The free remote public session on the $6.7 billion proposal begins at 12:45 p.m. on Tuesday, May 13.
Mayor Ted Wheeler will host an online public forum on his proposed $6.7 billion budget for the next fiscal year at 12:45 p.m. on Tuesday, May 31.
“The annual budget is the most important decision made by a municipal government each year. Budgeting is more than an annual decision about how to spend public money. Budgeting is the municipal government’s funded course of action. We are contacting you for how you think we should spend these funds,” Wheeler said in a statement announcing the forum.
Zoom session can be joined here.
“During the meeting, I will review my proposed budget and reach out to attendees for real-time feedback and questions. Ultimately, your collective insights will help inform City Council decisions on our budget. passed which will be voted on June 17,” Wheeler said. .
The proposed budget was well received by the rest of the city council after it was released. It will come into effect on July 1.
“The people of Portland are reaching out every day to express their concern and frustration about the challenges we face, especially around homelessness, public safety, livability and economic recovery. They also share their views on how to address these issues as well as their expectation that we will act effectively and in a manner consistent with our equity and climate goals,” Wheeler said when releasing his budget on Wednesday, May 4. .
The council held a working session on this subject the following day. Although Commissioner Jo Ann Hardesty asked the most questions, she also praised Wheeler and her chief of staff Bobby Lee, saying the proposed budget was “the most inclusive” she had seen in her four years in office. advice.
The first public hearing took place that evening. The last one is scheduled for June 8.
The proposed budget includes an unexpected increase of $34.8 million in discretionary dollars due to a last-minute increase in business license taxes. Discretionary funds typically represent between 10% and 11% of the total budget which includes dedicated utility costs and federal funds. Portland also received $104 million from the US Federal Bailout Act.
Among other things, the proposed budget provides $85 million for homeless services, $37 million for new investments in public safety, and $20 million for street cleaning and repair efforts. Notable requests include:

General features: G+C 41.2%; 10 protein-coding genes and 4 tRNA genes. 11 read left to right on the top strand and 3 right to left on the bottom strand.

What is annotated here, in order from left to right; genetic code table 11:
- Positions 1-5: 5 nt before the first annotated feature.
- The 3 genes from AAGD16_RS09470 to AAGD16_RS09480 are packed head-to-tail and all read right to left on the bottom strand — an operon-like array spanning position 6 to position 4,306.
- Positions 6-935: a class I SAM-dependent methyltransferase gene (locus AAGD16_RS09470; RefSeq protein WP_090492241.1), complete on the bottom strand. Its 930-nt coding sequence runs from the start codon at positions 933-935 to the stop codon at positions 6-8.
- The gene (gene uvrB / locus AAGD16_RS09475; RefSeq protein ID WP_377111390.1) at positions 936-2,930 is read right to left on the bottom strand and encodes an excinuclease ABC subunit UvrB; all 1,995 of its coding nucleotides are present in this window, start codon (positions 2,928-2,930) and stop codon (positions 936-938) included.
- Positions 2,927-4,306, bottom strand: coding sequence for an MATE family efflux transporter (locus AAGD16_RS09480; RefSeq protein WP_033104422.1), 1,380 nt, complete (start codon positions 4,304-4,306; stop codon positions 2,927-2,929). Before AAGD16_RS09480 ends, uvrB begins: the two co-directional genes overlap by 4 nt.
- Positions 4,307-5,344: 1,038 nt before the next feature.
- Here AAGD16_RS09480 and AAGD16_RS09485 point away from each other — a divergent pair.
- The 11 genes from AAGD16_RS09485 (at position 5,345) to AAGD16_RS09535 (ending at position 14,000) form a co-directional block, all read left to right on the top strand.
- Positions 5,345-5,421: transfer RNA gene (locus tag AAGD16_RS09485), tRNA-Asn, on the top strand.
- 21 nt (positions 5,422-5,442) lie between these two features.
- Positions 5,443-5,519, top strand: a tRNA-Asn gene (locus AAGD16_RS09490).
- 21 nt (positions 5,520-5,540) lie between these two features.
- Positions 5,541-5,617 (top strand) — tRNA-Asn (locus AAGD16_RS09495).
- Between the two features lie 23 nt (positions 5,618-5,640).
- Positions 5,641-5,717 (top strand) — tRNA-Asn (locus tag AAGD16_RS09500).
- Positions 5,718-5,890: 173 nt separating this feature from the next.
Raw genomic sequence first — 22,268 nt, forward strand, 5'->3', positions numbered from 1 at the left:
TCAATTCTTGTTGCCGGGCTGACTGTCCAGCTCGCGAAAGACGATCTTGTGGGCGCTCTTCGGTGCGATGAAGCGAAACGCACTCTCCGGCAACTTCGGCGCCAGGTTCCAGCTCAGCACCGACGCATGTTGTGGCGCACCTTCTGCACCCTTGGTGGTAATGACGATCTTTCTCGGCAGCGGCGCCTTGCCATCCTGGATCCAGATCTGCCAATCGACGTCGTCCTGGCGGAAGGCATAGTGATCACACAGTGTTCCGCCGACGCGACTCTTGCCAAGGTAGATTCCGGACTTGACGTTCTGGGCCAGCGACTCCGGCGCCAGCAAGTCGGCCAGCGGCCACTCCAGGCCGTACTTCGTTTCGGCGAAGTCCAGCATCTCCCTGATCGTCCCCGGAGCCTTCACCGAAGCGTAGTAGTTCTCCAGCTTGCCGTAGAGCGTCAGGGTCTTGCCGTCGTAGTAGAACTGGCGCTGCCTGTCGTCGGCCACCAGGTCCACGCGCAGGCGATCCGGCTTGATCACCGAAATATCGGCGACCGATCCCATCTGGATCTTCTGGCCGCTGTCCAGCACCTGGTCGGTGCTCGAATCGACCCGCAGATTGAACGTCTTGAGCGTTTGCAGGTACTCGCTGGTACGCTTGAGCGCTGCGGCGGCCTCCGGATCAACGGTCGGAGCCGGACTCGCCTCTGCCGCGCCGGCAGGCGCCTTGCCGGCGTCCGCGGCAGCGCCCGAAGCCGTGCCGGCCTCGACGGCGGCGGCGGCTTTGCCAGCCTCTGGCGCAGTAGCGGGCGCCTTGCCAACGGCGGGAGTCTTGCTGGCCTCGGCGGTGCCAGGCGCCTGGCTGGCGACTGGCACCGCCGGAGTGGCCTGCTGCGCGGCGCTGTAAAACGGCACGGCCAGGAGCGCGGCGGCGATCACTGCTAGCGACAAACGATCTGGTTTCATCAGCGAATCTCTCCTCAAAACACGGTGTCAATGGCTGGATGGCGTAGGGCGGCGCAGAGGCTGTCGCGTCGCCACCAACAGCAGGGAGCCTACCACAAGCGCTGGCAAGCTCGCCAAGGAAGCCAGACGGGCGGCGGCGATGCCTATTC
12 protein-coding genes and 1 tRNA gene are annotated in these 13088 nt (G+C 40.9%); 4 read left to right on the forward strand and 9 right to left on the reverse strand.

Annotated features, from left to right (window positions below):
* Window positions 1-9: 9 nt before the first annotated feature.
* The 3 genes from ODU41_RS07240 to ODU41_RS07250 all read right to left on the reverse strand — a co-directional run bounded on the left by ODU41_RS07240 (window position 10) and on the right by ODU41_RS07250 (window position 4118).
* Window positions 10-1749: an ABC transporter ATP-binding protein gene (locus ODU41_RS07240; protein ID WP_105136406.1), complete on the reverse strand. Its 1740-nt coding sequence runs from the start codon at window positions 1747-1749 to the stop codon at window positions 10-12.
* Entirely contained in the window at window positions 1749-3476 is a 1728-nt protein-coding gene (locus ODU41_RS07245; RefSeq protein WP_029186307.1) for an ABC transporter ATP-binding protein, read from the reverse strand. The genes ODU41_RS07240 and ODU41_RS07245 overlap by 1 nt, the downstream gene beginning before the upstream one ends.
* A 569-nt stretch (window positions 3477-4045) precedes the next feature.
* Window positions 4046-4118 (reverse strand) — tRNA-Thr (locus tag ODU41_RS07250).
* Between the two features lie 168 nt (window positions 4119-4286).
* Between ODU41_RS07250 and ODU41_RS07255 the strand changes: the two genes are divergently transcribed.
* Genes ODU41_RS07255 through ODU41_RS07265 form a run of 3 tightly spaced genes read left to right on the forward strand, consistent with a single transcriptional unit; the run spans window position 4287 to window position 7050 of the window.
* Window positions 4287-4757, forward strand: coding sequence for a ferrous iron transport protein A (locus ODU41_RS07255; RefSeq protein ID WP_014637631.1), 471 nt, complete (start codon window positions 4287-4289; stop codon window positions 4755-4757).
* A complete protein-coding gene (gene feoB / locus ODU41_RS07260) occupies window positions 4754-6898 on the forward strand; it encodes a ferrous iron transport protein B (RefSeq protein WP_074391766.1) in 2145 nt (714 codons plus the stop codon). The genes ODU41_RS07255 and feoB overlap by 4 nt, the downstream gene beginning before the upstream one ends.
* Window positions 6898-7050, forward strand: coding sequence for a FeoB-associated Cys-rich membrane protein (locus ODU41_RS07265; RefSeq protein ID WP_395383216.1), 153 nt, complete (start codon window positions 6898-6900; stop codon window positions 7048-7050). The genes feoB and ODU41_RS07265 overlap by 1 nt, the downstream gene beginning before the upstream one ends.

• $36.2 million for Streets to Stability, which includes funding for six Safe Rest Villages and two Creating Conscious Communities with People Outside Villages over 2½ years.
• $13 million total for gun violence prevention, including $10.2 million to the city’s Office of Violence Prevention and $1.8 million for more Parks Bureau rangers of Portland patrol the city parks.
• $11.5 million to make Portland Street Response a citywide 24/7 program. The unarmed emergency response program aims to reduce the workload of the city’s first responders by dispatching a team of health care workers and a paramedic to 911 calls involving people with mental illness or roaming. The money will bring the number of program staff to more than 50.
• $5.5 million for the acquisition of land for future affordable housing. The proposal states that the housing office will use the money to purchase land for 200 to 400 permanent affordable housing units in East Portland.
• $4 million in climate change funding. This includes $250,000 for the city to begin developing a policy to improve air quality and implementing a new parking fee to discourage driving. It is not immediately clear whether the fee will be applied citywide or only in certain districts. The mayor’s proposed budget says revenue from the levy will go towards “climate and equity issues”, such as making busy routes safer for pedestrians.
• $2.9 million to attract more 911 operators and expand 311 telephone service, which is meant to serve as an easy point of contact for accessing government services. Wheeler expects 311 to handle 180,000 non-emergency calls with the new staffing capacity.
Oregon Public Broadcasting is a Portland Tribune press partner and contributed to this story.
You rely on us to stay informed and we rely on you to fund our efforts. Quality local journalism takes time and money. Please support us to protect the future of community journalism.